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Sniffer dogs are being used to crackdown Commons cocaine use.

Sniffer dogs are being used to combat Commons cocaine use.

Under plans for a drug crackdown, sniffer dogs might soon be deployed in parliament.

Following evidence that cocaine and other illegal substances are being used on the parliamentary estate, the Speaker has vowed to contact the police.

Sir Lindsay Hoyle said he would look into Westminster’s drug culture after traces of cocaine were discovered in a number of locations only accessible to those with parliamentary passes.

Charles Walker, a Tory MP and chair of the administration committee, told the Sunday Times that the issue would be discussed by a House of Commons commission next week.

The House of Commons has a long history of using sniffer dogs to detect explosives,” he said. “It may be that we now need to broaden the range of sniffer dogs . . . to include those which can detect drugs.”

According to the newspaper, casual cocaine use is common among a group of MPs. Detection wipes discovered drug evidence in 11 of the 12 locations tested in the building.

Cocaine was discovered in the toilets next to Boris Johnson’s and Priti Patel’s private offices, as well as in an accessible lavatory next to Nick Thomas-Symonds’, the former shadow home secretary’s office.

‘A drug problem exists.’
Staff at the Commons were reportedly alerted last month to the smell of cannabis in the area between Portcullis House and 1 Parliament Street, after it was revealed that two drug dealers had been arrested – and 13 people had been detained for possession on the estate – in the space of a year.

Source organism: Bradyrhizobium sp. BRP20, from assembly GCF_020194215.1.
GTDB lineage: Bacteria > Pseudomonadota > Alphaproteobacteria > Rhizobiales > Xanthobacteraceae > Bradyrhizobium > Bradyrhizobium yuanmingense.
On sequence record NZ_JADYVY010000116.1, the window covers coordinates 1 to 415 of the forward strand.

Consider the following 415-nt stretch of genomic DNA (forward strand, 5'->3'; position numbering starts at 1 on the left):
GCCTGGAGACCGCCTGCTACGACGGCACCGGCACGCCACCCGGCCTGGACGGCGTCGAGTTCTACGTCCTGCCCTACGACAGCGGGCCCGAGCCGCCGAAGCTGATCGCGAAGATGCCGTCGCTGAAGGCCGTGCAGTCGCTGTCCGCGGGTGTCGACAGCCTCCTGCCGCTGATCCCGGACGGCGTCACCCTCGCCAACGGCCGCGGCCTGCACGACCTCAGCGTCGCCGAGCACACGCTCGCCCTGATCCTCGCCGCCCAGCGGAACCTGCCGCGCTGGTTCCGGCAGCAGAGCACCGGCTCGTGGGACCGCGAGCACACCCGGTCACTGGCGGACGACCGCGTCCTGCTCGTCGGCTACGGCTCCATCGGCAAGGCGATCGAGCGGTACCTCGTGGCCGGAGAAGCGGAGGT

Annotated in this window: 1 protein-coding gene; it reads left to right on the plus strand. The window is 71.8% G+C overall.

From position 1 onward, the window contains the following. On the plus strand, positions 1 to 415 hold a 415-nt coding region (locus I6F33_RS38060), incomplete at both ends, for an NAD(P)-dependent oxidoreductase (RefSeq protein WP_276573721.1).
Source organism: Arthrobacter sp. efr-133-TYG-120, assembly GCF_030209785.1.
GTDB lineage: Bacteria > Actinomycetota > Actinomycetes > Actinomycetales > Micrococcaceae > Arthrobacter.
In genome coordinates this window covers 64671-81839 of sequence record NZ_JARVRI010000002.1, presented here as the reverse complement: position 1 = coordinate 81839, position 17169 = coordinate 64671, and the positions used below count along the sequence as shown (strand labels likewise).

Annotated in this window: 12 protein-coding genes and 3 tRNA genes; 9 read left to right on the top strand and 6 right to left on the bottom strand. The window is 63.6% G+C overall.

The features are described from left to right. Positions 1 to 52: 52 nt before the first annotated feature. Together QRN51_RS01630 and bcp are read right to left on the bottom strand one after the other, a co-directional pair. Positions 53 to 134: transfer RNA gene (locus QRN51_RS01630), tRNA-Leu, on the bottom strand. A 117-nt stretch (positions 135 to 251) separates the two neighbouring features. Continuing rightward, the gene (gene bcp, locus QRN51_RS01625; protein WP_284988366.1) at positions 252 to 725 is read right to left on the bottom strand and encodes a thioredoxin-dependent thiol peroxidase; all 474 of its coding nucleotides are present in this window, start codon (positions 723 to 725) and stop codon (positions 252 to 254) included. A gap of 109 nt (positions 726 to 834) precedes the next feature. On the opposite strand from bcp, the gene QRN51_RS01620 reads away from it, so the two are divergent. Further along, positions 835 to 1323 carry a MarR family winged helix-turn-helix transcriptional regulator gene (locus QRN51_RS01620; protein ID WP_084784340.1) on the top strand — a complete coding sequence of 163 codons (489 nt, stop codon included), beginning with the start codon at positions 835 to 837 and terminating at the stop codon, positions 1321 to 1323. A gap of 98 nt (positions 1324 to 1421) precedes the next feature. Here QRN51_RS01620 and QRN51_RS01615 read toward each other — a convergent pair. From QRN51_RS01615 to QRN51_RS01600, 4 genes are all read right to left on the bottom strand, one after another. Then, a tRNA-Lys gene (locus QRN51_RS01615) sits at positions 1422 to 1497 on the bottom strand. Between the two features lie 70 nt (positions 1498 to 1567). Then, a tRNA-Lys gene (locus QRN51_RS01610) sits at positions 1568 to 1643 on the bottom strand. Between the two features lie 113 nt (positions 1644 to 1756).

Hoyle said: “It’s not just drink we’ve got to catch out, there is a drug problem.”

One source told the Sunday Times: “I have seen an MP openly snorting cocaine at a party. There were journalists present and I warned them that what they were doing was extremely dangerous and they could be exposed but they seemed to get off on the power trip.”

Another source added: “MPs tend to be more careful than staff and will go back to their office to do it rather than doing it in any of the public spaces, but I have heard of one staffer who walked in on their MP doing a late-night line at their desk.”

Jacob Rees-Mogg, the Commons leader, said: “The palace of Westminster ought to be the bastion of lawfulness. There are a lot of police on the parliamentary estate who should enforce the law using all the tools at their disposal to stop drug dealing and drug abuse within the palace.”

Clampdown

It comes as Johnson prepares to launch a 10-year plan to combat illegal drug-related crime, which will include removing offenders’ passports and driving licences, according to reports.

The crackdown will also include travel bans similar to those used in football, harsher sentences for drug dealers, and measures to break up County Lines gangs.

According to the Sun, Boris Johnson will outline “record” funding for addiction treatment and recovery services, with additional funds promised for the 50 local authorities with the worst drug problems, including Middlesbrough, Blackpool, and Liverpool.

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